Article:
Asclepias amplexicaulis (Clasping Milkweed)

Plant Info
Also known as: Blunt-leaved Milkweed, Sand Milkweed
Genus:Asclepias
Family:Apocynaceae (Dogbane)
Life cycle:perennial
Origin:native
Status:
  • State Threatened
Habitat:sun; dry prairies, open woods
Bloom season:June - July
Plant height:2 to 3 feet
Wetland Indicator Status:none
MN county distribution (click map to enlarge):Minnesota county distribution map
National distribution (click map to enlarge):National distribution map

Pick an image for a larger view. See the glossary for icon descriptions.

Detailed Information

Flower: Flower shape: 5-petals Cluster type: round

[photo of flowers] Usually a single rounded cluster of 15 to 80 flowers is at the top of the plant, at the end of a naked stem rising up to 12 inches above the top-most leaves. Individual flowers are about 5/8 inch long with 5 pink-tinged green petals pulled back away from the pink to tan-colored 5-parted crown. The tubular hoods in the crown are slightly shorter than the curving horns. Each flower is on a stalk about 1 inch long. Occasionally a second cluster is at the base of the terminal flower stem.

Leaves and stem: Leaf attachment: opposite Leaf type: simple

[photo of leaves] Leaves are 3 to 5 inches long, to 2 inches wide, hairless with a waxy appearance, generally oval with distinctly wavy edges, a whitish to pink midrib, and little or no leaf stalk, typically clasping the stem. The leaf tip is blunt but usually with a tiny sharp point at the apex. 2 to 5 pairs are widely spaced on the smooth green to pinkish stem.

Fruit: Fruit type: capsule/pod

[photo of fruit] Fruit is an erect spindle-shaped pod about 4 inches long, containing many brown seeds, each with a tuft of white to tan hair to carry it off in the wind.

Notes:

According to the DNR, Clasping Milkweed was designated a species of Special Concern in 1984 due to its natural rarity in the state, being found only in a few counties in southeastern Minnesota. In the DNR's overhaul of rare species in 2013, it was elevated to Threatened status due to the scarcity of its particular habitat needs—sparsely vegetated savannah where there is little competition from other perennials. A difficult pursuit for me personally over many years, I caught the last blooming specimen at a site in Winona County with help from staff at the DNR's Natural Heritage Program.

Please visit our sponsors

  • Wild Ones Twin Cities Chapter

Where to buy native seed and plants ↓

Map of native plant purveyors in the upper midwest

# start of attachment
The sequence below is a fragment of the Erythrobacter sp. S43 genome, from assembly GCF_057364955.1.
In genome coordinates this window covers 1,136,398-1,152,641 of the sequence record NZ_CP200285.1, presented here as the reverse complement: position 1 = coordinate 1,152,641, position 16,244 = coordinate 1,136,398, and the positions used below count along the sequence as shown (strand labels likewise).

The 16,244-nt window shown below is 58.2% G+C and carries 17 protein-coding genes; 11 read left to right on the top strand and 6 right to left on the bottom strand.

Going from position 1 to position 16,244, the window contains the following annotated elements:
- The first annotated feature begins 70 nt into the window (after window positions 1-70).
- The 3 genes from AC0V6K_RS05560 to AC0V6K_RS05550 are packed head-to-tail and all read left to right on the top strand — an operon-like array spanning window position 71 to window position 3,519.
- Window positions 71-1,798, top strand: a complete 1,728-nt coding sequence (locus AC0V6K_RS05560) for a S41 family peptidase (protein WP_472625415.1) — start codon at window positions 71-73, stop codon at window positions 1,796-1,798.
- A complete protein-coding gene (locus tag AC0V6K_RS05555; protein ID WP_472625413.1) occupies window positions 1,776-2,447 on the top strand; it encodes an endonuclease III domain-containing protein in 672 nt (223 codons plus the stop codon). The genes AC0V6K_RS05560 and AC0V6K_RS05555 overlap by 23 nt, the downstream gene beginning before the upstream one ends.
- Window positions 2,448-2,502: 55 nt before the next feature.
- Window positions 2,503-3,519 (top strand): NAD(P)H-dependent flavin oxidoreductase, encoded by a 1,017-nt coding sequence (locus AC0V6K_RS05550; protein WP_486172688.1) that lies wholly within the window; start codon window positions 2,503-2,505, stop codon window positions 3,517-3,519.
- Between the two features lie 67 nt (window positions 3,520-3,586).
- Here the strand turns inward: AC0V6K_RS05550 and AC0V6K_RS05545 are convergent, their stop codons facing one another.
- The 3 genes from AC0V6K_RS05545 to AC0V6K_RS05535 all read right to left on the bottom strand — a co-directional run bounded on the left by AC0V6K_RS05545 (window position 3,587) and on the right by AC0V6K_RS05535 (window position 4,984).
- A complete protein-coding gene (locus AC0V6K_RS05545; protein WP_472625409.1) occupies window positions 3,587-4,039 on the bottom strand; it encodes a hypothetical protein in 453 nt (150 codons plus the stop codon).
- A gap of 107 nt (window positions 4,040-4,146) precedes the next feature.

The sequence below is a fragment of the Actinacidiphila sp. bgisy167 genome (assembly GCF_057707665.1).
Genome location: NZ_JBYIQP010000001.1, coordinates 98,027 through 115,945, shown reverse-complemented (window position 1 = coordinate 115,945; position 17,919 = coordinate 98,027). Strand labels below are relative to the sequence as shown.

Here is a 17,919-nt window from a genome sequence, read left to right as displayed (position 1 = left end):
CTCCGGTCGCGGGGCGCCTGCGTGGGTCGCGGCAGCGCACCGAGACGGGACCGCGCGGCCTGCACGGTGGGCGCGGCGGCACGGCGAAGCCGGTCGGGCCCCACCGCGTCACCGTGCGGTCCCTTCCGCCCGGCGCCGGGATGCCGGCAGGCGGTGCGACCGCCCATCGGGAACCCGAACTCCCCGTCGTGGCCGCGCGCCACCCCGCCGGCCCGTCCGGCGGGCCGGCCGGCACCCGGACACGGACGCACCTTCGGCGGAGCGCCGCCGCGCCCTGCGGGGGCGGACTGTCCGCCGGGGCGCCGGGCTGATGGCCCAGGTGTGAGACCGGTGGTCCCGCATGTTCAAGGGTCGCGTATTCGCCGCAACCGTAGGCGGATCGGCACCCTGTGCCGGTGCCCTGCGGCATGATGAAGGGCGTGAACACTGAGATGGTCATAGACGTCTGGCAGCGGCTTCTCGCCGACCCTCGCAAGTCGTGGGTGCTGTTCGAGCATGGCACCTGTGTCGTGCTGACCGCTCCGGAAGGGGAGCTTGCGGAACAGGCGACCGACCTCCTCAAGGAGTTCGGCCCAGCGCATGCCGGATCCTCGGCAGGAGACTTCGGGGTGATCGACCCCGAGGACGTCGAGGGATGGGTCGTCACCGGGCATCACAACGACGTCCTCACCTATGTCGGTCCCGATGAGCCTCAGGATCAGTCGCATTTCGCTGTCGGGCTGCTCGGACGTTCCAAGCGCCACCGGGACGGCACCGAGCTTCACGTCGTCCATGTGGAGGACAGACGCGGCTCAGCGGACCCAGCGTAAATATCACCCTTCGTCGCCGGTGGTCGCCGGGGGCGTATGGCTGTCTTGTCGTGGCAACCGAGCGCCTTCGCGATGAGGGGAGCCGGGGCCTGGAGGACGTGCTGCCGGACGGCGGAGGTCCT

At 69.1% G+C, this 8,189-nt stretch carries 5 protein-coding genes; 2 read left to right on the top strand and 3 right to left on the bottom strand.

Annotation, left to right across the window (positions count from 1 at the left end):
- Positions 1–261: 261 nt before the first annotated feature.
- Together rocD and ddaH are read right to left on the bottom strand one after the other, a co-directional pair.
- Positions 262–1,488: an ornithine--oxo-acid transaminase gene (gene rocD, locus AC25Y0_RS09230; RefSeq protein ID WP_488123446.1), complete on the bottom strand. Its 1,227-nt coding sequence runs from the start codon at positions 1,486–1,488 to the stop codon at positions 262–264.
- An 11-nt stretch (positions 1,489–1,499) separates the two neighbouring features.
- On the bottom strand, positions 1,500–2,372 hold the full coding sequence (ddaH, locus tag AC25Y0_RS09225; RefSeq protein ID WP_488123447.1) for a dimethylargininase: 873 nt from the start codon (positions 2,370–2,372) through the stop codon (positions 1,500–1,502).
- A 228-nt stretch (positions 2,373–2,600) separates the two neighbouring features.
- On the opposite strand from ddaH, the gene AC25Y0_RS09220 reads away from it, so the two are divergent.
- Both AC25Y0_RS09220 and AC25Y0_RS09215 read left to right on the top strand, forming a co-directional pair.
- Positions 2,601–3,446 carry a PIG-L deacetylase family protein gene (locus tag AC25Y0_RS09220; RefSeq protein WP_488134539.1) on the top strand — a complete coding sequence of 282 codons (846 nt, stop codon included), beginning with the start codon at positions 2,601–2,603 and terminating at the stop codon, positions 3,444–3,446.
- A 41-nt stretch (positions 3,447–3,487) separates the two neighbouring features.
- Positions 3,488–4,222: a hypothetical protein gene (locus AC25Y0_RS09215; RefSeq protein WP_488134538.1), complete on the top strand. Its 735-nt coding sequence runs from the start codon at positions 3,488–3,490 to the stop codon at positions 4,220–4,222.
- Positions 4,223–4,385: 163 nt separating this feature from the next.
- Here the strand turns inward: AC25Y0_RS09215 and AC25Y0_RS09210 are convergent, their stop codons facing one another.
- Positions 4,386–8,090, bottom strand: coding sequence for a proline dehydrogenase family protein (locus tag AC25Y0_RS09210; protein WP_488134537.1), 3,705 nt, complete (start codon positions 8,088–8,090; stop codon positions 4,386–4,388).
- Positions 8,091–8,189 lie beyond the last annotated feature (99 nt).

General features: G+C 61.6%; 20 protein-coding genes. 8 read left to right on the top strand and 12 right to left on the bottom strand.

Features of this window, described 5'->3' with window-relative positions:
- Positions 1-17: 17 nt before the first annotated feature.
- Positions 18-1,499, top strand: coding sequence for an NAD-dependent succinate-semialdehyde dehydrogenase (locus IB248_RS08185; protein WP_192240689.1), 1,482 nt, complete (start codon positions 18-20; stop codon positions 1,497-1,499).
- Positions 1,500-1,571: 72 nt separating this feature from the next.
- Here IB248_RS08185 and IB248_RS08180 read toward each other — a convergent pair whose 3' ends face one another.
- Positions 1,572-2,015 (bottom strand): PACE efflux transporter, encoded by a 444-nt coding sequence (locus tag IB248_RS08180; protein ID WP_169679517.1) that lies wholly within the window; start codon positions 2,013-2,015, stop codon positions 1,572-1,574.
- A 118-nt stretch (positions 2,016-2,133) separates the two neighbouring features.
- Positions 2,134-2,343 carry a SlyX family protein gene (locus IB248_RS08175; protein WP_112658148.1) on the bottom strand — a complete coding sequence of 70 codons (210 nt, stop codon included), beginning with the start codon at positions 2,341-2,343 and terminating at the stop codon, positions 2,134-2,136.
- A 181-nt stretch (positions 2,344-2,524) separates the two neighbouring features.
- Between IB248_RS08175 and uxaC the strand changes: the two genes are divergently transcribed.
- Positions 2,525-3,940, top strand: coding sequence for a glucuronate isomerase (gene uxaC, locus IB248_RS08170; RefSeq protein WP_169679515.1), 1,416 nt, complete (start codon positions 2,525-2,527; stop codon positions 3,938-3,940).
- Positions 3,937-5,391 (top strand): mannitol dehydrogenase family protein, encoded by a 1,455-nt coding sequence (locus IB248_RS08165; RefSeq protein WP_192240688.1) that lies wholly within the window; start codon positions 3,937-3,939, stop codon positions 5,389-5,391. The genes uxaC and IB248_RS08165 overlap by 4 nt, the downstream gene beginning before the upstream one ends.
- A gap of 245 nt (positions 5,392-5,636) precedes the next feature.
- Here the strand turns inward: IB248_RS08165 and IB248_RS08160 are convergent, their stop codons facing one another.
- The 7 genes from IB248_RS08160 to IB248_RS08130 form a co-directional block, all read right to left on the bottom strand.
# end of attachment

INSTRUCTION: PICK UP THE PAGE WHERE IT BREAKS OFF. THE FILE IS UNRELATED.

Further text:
• Itasca Ladyslipper Farm - Native orchids, container grown
  • Prairie Restorations - Bringing people together with the land
  • Shop for native seeds and plants at PrairieMoon.com!
  • Shooting Star Native Seeds - Native Prairie Grass and Wildflower Seeds
  • Morning Sky Greenery - Native Prairie Plants

More photos

Photos courtesy Peter M. Dziuk, taken in Winona County

Comments

Have you seen this plant in Minnesota, or have any other comments about it?

Posted by: Larry - Weaver Dunes
on: 2015-06-26 15:02:45

Saw maybe 5 scattered groupings of 2 - 6 plants on June 19 2015 in the Conservancy part of the dunes. Also saw fame flower.

Posted by: Ann - Todd County
on: 2015-06-29 11:12:34

I realize that this is unlikely, according to the location maps and status, but I have a milkweed plant on my land that has clasping leaves. It is a young plant, with leaves holding tighter to the stem than the common milkweed nearby. The stem has a reddish tinge to it. I have looked at all the other milkweeds and none seem to match. The leaves are not curly, but perhaps that is due to the young age of the plant. It is not flowering yet. Any ideas what else it could be? Should I be protecting it from my husband and the mower?

Posted by: K. Chayka
on: 2015-07-05 10:20:29

Ann, it's really not possible to say what it is until it flowers. The shape of the cluster, number of flowers per cluster, and flower color are good indicators of species, though it is a pretty safe bet it is not clasping milkweed. If it is a milkweed, chances are it is just common milkweed with some growth anomaly. Or perhaps it is a dogbane.

Post a comment

Note: All comments are moderated before posting to keep the riff-raff out. An email address is required, but will not be posted—it will only be used for information exchange between the 2 of us (if needed) and will never be given to a 3rd party without your express permission.

For info on subjects other than plant identification (gardening, invasive species control, edible plants, etc.), please check the links and invasive species pages for additional resources.



(required)




Note: Comments or information about plants outside of Minnesota and neighboring states may not be posted because Id like to keep the focus of this web site centered on Minnesota. Thanks for your understanding.